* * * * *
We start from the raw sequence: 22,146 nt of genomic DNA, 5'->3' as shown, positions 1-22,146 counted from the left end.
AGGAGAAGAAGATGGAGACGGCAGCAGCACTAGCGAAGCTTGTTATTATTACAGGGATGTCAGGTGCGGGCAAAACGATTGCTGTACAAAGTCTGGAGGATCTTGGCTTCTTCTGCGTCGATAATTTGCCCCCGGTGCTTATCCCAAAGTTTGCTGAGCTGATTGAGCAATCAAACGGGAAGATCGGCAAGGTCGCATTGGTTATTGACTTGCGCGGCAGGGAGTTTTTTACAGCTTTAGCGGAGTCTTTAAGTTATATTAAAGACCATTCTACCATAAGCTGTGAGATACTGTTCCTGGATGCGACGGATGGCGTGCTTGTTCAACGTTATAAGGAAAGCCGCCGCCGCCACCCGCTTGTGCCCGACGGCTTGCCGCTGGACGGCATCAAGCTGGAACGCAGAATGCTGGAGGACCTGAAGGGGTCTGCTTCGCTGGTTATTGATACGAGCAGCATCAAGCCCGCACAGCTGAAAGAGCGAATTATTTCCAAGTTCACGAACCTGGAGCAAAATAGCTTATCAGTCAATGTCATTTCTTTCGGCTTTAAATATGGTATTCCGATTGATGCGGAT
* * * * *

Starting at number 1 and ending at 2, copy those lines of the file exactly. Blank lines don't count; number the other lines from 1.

We start from the raw sequence: 22,146 nt of genomic DNA, 5'->3' as shown, positions 1-22,146 counted from the left end.
AGGAGAAGAAGATGGAGACGGCAGCAGCACTAGCGAAGCTTGTTATTATTACAGGGATGTCAGGTGCGGGCAAAACGATTGCTGTACAAAGTCTGGAGGATCTTGGCTTCTTCTGCGTCGATAATTTGCCCCCGGTGCTTATCCCAAAGTTTGCTGAGCTGATTGAGCAATCAAACGGGAAGATCGGCAAGGTCGCATTGGTTATTGACTTGCGCGGCAGGGAGTTTTTTACAGCTTTAGCGGAGTCTTTAAGTTATATTAAAGACCATTCTACCATAAGCTGTGAGATACTGTTCCTGGATGCGACGGATGGCGTGCTTGTTCAACGTTATAAGGAAAGCCGCCGCCGCCACCCGCTTGTGCCCGACGGCTTGCCGCTGGACGGCATCAAGCTGGAACGCAGAATGCTGGAGGACCTGAAGGGGTCTGCTTCGCTGGTTATTGATACGAGCAGCATCAAGCCCGCACAGCTGAAAGAGCGAATTATTTCCAAGTTCACGAACCTGGAGCAAAATAGCTTATCAGTCAATGTCATTTCTTTCGGCTTTAAATATGGTATTCCGATTGATGCGGAT